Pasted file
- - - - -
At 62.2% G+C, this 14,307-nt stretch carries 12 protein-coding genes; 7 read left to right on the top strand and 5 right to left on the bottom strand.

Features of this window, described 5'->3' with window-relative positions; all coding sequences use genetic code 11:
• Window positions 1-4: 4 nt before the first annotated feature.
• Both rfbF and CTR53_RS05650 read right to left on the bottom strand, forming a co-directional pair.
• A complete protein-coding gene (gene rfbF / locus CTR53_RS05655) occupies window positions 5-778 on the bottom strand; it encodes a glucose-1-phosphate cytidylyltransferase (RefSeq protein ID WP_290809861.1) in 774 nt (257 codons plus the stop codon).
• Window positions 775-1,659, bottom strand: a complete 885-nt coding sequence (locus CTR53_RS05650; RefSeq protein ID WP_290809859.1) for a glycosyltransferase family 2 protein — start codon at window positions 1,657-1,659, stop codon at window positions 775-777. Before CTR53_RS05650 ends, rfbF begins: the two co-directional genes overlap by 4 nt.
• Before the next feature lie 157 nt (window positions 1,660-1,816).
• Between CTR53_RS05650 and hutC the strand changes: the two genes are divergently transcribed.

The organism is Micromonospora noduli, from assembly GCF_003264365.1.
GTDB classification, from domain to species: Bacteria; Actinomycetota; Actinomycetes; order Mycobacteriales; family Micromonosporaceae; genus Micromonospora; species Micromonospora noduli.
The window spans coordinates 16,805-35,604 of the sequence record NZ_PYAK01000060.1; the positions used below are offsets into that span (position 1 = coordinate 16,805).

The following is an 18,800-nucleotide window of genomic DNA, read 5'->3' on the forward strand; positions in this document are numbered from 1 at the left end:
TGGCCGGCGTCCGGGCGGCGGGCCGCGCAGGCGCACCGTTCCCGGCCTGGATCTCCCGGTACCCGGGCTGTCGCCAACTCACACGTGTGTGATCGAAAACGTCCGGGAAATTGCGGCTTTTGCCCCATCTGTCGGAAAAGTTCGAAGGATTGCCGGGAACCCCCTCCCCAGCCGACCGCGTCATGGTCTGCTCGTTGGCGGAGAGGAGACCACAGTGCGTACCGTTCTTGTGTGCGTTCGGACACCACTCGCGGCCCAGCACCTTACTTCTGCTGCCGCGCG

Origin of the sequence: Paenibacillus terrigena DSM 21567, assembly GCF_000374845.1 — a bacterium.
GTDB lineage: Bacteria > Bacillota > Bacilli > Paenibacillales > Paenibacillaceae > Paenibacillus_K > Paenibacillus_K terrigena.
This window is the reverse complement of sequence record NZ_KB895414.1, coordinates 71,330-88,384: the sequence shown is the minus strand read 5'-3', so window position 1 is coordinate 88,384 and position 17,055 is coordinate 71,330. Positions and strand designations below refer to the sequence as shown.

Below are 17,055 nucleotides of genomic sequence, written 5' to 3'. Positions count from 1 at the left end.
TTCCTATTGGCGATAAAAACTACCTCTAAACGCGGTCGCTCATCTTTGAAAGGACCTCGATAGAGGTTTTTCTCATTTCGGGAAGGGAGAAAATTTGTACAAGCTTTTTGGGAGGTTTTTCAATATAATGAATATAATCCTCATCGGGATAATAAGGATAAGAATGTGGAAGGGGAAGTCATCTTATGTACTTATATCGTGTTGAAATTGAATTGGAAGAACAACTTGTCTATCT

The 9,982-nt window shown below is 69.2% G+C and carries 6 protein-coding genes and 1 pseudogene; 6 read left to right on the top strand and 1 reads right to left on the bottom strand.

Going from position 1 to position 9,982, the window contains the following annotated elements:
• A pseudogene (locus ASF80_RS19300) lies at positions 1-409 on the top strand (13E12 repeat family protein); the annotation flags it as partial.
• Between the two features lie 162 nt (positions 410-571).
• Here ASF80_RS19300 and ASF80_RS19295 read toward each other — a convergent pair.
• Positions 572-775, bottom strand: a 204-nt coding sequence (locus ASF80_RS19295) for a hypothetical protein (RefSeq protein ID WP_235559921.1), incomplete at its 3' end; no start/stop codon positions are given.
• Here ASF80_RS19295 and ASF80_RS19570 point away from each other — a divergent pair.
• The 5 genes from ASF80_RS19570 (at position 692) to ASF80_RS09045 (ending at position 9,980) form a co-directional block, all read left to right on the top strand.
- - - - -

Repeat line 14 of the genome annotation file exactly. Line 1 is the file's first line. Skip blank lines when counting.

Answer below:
Origin of the sequence: Paenibacillus terrigena DSM 21567, assembly GCF_000374845.1 — a bacterium.